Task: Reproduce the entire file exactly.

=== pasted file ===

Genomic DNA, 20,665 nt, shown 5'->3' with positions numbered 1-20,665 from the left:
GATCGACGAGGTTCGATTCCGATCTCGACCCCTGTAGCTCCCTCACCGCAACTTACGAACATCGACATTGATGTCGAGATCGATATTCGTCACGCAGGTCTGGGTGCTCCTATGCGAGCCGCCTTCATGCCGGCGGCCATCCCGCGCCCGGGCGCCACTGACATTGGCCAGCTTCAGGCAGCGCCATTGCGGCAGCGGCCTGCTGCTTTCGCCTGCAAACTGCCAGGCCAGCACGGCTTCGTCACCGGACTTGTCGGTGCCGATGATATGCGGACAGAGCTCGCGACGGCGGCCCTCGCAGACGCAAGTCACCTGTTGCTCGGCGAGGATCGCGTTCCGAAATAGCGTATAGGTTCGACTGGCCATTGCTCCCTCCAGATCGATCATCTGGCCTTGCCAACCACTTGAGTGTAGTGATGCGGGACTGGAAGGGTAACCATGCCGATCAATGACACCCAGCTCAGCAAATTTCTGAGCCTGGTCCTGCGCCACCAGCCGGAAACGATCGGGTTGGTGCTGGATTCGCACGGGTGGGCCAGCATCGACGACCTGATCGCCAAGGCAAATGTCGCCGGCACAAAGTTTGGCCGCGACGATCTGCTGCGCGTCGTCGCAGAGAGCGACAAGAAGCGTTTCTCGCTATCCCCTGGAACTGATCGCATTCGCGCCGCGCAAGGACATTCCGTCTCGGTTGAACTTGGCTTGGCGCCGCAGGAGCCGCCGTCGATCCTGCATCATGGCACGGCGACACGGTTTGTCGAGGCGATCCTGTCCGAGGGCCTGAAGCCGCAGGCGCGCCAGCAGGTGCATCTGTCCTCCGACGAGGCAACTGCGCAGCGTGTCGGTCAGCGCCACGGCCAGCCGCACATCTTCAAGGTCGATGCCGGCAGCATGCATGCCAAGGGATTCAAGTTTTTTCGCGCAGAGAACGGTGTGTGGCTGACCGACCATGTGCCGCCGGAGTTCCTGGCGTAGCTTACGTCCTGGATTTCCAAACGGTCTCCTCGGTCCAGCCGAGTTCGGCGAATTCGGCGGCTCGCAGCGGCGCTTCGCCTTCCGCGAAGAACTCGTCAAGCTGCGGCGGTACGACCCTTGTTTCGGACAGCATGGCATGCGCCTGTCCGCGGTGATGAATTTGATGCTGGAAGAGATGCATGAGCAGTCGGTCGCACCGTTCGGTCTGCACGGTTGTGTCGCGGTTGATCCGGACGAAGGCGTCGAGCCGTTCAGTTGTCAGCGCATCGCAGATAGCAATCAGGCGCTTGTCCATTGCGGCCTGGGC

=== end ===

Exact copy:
Genomic DNA, 20,665 nt, shown 5'->3' with positions numbered 1-20,665 from the left:
GATCGACGAGGTTCGATTCCGATCTCGACCCCTGTAGCTCCCTCACCGCAACTTACGAACATCGACATTGATGTCGAGATCGATATTCGTCACGCAGGTCTGGGTGCTCCTATGCGAGCCGCCTTCATGCCGGCGGCCATCCCGCGCCCGGGCGCCACTGACATTGGCCAGCTTCAGGCAGCGCCATTGCGGCAGCGGCCTGCTGCTTTCGCCTGCAAACTGCCAGGCCAGCACGGCTTCGTCACCGGACTTGTCGGTGCCGATGATATGCGGACAGAGCTCGCGACGGCGGCCCTCGCAGACGCAAGTCACCTGTTGCTCGGCGAGGATCGCGTTCCGAAATAGCGTATAGGTTCGACTGGCCATTGCTCCCTCCAGATCGATCATCTGGCCTTGCCAACCACTTGAGTGTAGTGATGCGGGACTGGAAGGGTAACCATGCCGATCAATGACACCCAGCTCAGCAAATTTCTGAGCCTGGTCCTGCGCCACCAGCCGGAAACGATCGGGTTGGTGCTGGATTCGCACGGGTGGGCCAGCATCGACGACCTGATCGCCAAGGCAAATGTCGCCGGCACAAAGTTTGGCCGCGACGATCTGCTGCGCGTCGTCGCAGAGAGCGACAAGAAGCGTTTCTCGCTATCCCCTGGAACTGATCGCATTCGCGCCGCGCAAGGACATTCCGTCTCGGTTGAACTTGGCTTGGCGCCGCAGGAGCCGCCGTCGATCCTGCATCATGGCACGGCGACACGGTTTGTCGAGGCGATCCTGTCCGAGGGCCTGAAGCCGCAGGCGCGCCAGCAGGTGCATCTGTCCTCCGACGAGGCAACTGCGCAGCGTGTCGGTCAGCGCCACGGCCAGCCGCACATCTTCAAGGTCGATGCCGGCAGCATGCATGCCAAGGGATTCAAGTTTTTTCGCGCAGAGAACGGTGTGTGGCTGACCGACCATGTGCCGCCGGAGTTCCTGGCGTAGCTTACGTCCTGGATTTCCAAACGGTCTCCTCGGTCCAGCCGAGTTCGGCGAATTCGGCGGCTCGCAGCGGCGCTTCGCCTTCCGCGAAGAACTCGTCAAGCTGCGGCGGTACGACCCTTGTTTCGGACAGCATGGCATGCGCCTGTCCGCGGTGATGAATTTGATGCTGGAAGAGATGCATGAGCAGTCGGTCGCACCGTTCGGTCTGCACGGTTGTGTCGCGGTTGATCCGGACGAAGGCGTCGAGCCGTTCAGTTGTCAGCGCATCGCAGATAGCAATCAGGCGCTTGTCCATTGCGGCCTGGGC